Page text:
NWEA MAP Test for 6th Graders: Your Comprehensive Prep Guide for 2024

Standardized testing time at school can be one of the most nerve-wracking times of the year for parents, teachers, and students alike. While your child might get some preparation at school, helping them at home can give them the extra boost they need to score in a proficient range.

Take the 6th Grade NWEA MAP Practice Test to improve your score.

For many students, their 6th grade academic year determines whether they will be placed on an advanced, average, or remedial track. Depending on the school district and area in the country, they may stay on this track for the rest of their time in grade school.

Therefore, it’s imperative to make sure that they are prepared as best as possible so that the test results accurately represent their skills and performance level.

What test do students take in the 6th grade?

The Sixth Grade Measurement of Academic Progress (MAP) test assesses whether or not a student has retained the necessary information for that grade level. It looks at their strengths and weaknesses, allowing teachers to prepare them for the next year ahead better. It also allows them to see where a student is struggling or is above average.

How is the 6th-grade NWEA MAP test scored?

Considered an “adaptive test,” the NWEA MAP test can vary in difficulty level by each student’s performance. Each question’s difficulty level is determined by the question before it, making it easier or harder for some.

So, the material could be anything from a 5th-grade level to an 8th-grade level. Because of this, scoring is not determined by the level of difficulty. Instead, the Rasch-Unit (RIT) scale determines a person’s score on the MAP test.

It is made of intervals that have equal weight, meaning that it’s similar to looking at a ruler where each unit carries the same value. Scores can go from 100-300, with a higher score indicating better performance.

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What is on the 6th grade MAP test?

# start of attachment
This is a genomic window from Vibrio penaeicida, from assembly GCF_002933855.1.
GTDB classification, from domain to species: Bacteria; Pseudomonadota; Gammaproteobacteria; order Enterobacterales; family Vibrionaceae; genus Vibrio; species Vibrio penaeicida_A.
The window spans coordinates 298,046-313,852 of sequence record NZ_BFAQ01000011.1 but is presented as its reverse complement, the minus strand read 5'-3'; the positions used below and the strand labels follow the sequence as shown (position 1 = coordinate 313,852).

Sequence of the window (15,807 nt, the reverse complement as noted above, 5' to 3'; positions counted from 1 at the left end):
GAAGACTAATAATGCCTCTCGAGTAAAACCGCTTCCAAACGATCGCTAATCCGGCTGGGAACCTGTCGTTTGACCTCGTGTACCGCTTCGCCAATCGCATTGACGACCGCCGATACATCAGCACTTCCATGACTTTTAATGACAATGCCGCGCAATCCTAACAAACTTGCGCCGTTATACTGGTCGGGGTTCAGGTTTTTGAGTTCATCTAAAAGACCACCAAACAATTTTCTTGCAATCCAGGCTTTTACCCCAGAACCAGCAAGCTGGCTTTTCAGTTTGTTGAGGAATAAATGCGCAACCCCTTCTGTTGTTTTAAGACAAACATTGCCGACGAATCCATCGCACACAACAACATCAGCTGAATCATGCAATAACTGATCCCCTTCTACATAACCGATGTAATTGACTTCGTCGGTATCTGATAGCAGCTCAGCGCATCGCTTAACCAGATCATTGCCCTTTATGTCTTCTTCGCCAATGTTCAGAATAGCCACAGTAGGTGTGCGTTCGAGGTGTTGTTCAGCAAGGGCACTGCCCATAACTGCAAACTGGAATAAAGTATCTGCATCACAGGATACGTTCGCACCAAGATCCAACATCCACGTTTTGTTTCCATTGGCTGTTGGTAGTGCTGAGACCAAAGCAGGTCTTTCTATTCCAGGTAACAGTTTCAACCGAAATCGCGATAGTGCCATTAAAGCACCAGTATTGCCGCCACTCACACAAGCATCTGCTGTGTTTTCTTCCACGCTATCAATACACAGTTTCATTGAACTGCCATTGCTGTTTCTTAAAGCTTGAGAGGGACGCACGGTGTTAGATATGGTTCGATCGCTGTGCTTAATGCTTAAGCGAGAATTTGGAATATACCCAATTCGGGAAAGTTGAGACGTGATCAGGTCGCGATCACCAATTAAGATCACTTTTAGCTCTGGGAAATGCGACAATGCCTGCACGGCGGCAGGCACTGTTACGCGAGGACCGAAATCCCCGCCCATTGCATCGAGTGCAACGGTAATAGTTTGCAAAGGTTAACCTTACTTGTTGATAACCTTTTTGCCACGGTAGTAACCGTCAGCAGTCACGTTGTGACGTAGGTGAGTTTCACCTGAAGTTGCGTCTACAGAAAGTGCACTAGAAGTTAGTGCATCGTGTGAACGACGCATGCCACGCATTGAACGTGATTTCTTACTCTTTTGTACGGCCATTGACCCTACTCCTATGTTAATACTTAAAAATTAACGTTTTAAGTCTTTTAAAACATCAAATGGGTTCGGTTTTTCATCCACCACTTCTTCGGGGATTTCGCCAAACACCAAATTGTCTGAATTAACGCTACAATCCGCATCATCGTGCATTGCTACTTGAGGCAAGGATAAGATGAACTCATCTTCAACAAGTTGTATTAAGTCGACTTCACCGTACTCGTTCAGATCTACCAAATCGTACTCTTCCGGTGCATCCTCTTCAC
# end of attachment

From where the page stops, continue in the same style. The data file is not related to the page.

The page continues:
There are three main sections on the 6th grade NWEA MAP test:


The math portion of the test covers four sections of basic math. Below is a description of each:

  • Operations & Algebraic Thinking – Here, students have to look at different models, numerical expressions, patterns, and numerical series. Skills that will be important to know are the four operations (addition, subtraction, multiplication, divisions) and how to calculate and apply them.
  • Measurement and Data – Knowing how to solve problems that involve angle, length, perimeter, area, and volume is important for this section. Additionally, students should show that they can interpret, represent, analyze, and make conclusions about data from different sources.
  • Numbers and Operations – This section focuses on fractions and decimals, along with performing higher-level math problems like double and triple-digit multiplication or division.
  • Geometry – Perhaps the most challenging section of the test requires students to use graphs and charts to solve math problems involving shapes and three-dimensional figures. While there won’t be majorly complicated geometric concepts, they should show that they can know the basics of it.


The reading section covers three major topics:

  • Word Meaning and Vocabulary Knowledge – Students should be able to use context clues to decipher the meanings of words, know how to relate words that may not automatically go together, and know word structure.
  • Literature – Questions in this section require students to demonstrate their reading comprehension skills. Being able to pick themes, structures, and other essential details out of a passage is also important. Passages in this section will be literary-based rather than factual.
  • Informational Texts – Passages in this section will be more fact-based than literary, like the previous section. Here, picking out the different arguments and points of view in the passage will be an important skill to have.

Language Usage

This section is focused on English technical skills rather than reading comprehension. There are three main topics students should know:

  • Writing – Students will have to know how to research, revise, develop, and write a passage for this section.
  • Grammar and Usage – Knowing basic grammar and identifying errors, and writing correctly is crucial for this section.
  • Understand and Edit Mechanics – Knowledge of grammar and writing will come into play for this section, as students will have to show that they can correctly spell, capitalize, and use punctuation when crafting sentences.

Depending on the school, students may also see a science section on this test. It covers basic elementary scientific concepts. However, it is not required for all students.

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How many questions are on the test? How are they structured?

All questions on the 6th grade NWEA MAP test are in a multiple-choice format. However, that doesn’t mean that all questions will look the same. Each section will vary in how the questions are structured.

6th grade students